Golf: Weekly Recap - Dubai Desert Classic/Phoenix Open

By Kieran Clark on Tuesday, February 3rd 2015
Golf: Weekly Recap - Dubai Desert Classic/Phoenix Open

It was unquestionably the most memorable week of the year thus far. Rory McIlroy continued to dominate in Dubai, Brooks Koepka claimed his maiden victory in the States, and the remarkable Lydia Ko ascended to the summit of the world on the LPGA. Oh, and what about Tiger?

With that all being said, let’s recap the week.

Dubai Desert Classic

In Dubai, as was widely expected, Rory McIlroy reaffirmed his status as the best player in the world (by a country mile) by clinching the Desert Classic for the second time in his career.

Six years ago, a 19-year-old McIlroy made the European Tour’s oldest and most iconic Middle East event his first professional title, and he returned in 2015 to claim his 16th – extending his advantage at the summit of the world rankings.

And he made it look so easy. A 72-hole total of 22-under was compiled in the most effortlessly brilliant fashion. At key moments, he seems to play a game beyond every other player in the game. On Sunday, as he shot a final round of 70 to complete a three-shot victory, you were left with the impression that McIlroy could have moved up a couple more gears if he was required to.

That is an illustration of just how good he is. It was tremendous to watch.

Of course, the one caveat for McIlroy is his upcoming court case in Dublin against former management company Horizon. A potentially costly (emotionally as well as monetarily) experience, the 25-year-old’s appearance in the dock could put a sour note on what has been an incredible 12 months for the Northern Irishman. Time will only tell.

Waste Management Phoenix Open

Over in Arizona at the raucous and unique Phoenix Open, over half a million spectators witnessed a fascinating and climactically thrilling event. In the end, it was Brooks Koepka (highly touted by many) who saw off the challenge of Bubba Watson, Hideki Matsuyama, Martin Laird and Ryan Palmer to clinch the first of what will surely be many titles on the PGA Tour.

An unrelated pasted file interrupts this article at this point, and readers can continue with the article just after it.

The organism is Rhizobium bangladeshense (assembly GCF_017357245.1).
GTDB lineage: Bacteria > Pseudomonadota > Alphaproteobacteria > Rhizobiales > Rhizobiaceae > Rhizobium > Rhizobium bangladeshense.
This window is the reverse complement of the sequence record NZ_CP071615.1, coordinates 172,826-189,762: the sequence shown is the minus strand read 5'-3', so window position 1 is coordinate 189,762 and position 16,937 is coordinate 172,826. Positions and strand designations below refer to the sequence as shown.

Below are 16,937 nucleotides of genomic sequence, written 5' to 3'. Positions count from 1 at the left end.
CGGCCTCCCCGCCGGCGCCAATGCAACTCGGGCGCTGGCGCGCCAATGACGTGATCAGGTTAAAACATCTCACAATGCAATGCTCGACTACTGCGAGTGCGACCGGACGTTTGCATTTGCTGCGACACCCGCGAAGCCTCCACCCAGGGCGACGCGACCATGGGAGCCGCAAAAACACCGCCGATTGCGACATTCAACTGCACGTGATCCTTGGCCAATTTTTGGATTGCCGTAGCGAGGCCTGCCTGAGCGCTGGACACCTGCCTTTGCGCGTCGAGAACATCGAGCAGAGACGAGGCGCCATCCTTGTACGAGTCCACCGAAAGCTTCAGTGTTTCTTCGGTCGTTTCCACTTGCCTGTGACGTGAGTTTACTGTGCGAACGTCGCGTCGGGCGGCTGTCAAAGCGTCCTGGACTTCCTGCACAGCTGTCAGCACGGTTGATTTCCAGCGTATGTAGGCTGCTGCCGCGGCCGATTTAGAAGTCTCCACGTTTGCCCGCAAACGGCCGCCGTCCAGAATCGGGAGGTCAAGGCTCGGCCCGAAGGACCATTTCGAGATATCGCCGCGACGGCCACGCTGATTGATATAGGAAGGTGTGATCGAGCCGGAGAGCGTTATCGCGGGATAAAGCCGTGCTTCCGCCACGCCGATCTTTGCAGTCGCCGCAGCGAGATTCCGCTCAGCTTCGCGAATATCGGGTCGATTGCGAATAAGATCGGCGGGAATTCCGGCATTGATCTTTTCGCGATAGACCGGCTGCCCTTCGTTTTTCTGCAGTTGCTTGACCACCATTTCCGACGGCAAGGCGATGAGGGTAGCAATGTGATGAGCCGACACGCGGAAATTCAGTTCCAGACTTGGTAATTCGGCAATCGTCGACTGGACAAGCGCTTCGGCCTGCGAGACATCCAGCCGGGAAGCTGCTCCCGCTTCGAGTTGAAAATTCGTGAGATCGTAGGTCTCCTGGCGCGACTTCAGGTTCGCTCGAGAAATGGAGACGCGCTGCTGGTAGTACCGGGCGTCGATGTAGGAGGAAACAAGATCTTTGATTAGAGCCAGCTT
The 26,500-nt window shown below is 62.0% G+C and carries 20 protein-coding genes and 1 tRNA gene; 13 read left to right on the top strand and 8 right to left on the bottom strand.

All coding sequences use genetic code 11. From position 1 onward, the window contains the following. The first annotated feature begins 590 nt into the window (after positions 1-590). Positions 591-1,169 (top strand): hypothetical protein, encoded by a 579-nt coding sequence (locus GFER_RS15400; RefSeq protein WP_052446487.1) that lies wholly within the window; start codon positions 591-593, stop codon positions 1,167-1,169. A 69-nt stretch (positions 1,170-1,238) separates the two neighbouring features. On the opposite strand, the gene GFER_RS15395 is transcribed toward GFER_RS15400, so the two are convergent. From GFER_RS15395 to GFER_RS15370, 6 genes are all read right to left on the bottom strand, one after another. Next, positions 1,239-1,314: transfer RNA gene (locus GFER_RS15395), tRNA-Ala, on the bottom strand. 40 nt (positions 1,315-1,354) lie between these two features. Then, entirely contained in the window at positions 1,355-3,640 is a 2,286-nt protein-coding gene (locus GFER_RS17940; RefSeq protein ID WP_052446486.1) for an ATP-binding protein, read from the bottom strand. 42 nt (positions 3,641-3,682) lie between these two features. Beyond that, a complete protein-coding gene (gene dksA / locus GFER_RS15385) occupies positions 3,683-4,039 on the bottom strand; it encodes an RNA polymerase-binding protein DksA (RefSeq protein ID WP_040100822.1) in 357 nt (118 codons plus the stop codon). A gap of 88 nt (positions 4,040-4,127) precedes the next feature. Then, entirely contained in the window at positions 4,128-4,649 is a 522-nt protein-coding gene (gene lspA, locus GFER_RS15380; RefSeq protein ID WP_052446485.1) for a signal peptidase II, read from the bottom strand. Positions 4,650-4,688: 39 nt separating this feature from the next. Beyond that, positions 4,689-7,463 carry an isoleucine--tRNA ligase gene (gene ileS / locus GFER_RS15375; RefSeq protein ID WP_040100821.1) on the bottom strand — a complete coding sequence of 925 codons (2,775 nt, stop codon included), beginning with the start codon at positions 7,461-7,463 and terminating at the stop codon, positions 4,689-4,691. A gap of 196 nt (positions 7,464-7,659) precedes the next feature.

The powerful 24-year-old took the unusual route (for an American) by establishing his professional career over in Europe. Starting on the Challenge Tour – where he won four times in under a year – the Floridian progressed onto the European Tour with a maiden victory coming at the lucrative Turkish Airlines Open back in November.

Now with victories on three Tours in two years, Koepka has moved to a lofty 19th in the Official World Golf Ranking. 2015 promises to be a further breakthrough year for the American – with this being just the start.

Coates Championship

The LPGA’s season opening Coates Championship was one of those events where the winner isn’t actually the biggest story of the week. But it was Na Yeon Choi who clinched her eighth victory on the Tour in Florida. The 2012 US Women’s Open champion benefited from a poor finish from teenage sensation Lydia Ko, who would nonetheless emerge as the story of the tournament.

The 17-year-old may have failed to win a ninth professional title, but her tie for second place finish was enough to see the Korean-born New Zealander ascend to the summit of the Rolex World Ranking. Now the youngest world number one in the history of golf, this truly astonishing talent looks only set to amaze us throughout 2015 in what should be another compelling season on the resurgent LPGA.

Panama Claro Championship

On a week dominated by the young players of today, it was vaguely comforting to see a 40-year-old triumph on the Web.Com Tour. Matt Goggin, the likeable Australian, won for the fifth time on the second tier of American golf in Panama. In the end, a final round of 67 to complete a four shot victory, with the Tasmanian now in strong position to make a return to the PGA Tour next season.

Oh, and a piece of trivia for you. Who partnered the legendary Tom Watson in the final round of the 2009 Open Championship at Turnberry? The answer is Matthew Goggin.

Final Thoughts

Undoubtedly, the biggest talking point of last week was the horrific showing of Tiger Woods in Phoenix. Expectations were comparatively low for the 14-time major champion entering his first official event since the PGA Championship, but few could have expected to see a performance so utterly bereft of quality, cohesion and direction. It was sad to watch.

A second round of 82 (worst of his storied career) saw him in finish at the bottom of the 132 man leaderboard. The score was startling enough, but the manner in which it was compiled was even more alarming. His chipping woes have been well documented, but he quite simply looks lost on the course. Technically and mentally.

Tiger will compete this week at one of his favourite playgrounds – Torrey Pines – but it’s hard to see anything but another long (or short) week for the former world number one who has now fallen out of the world’s top 50. It’s a long way back for Woods.

Everyone will have their ideas on what Tiger has to do in order to recapture some semblance of form, but does anyone really know? The worrying thing is that Tiger doesn’t seem to know. That’s his biggest problem. 

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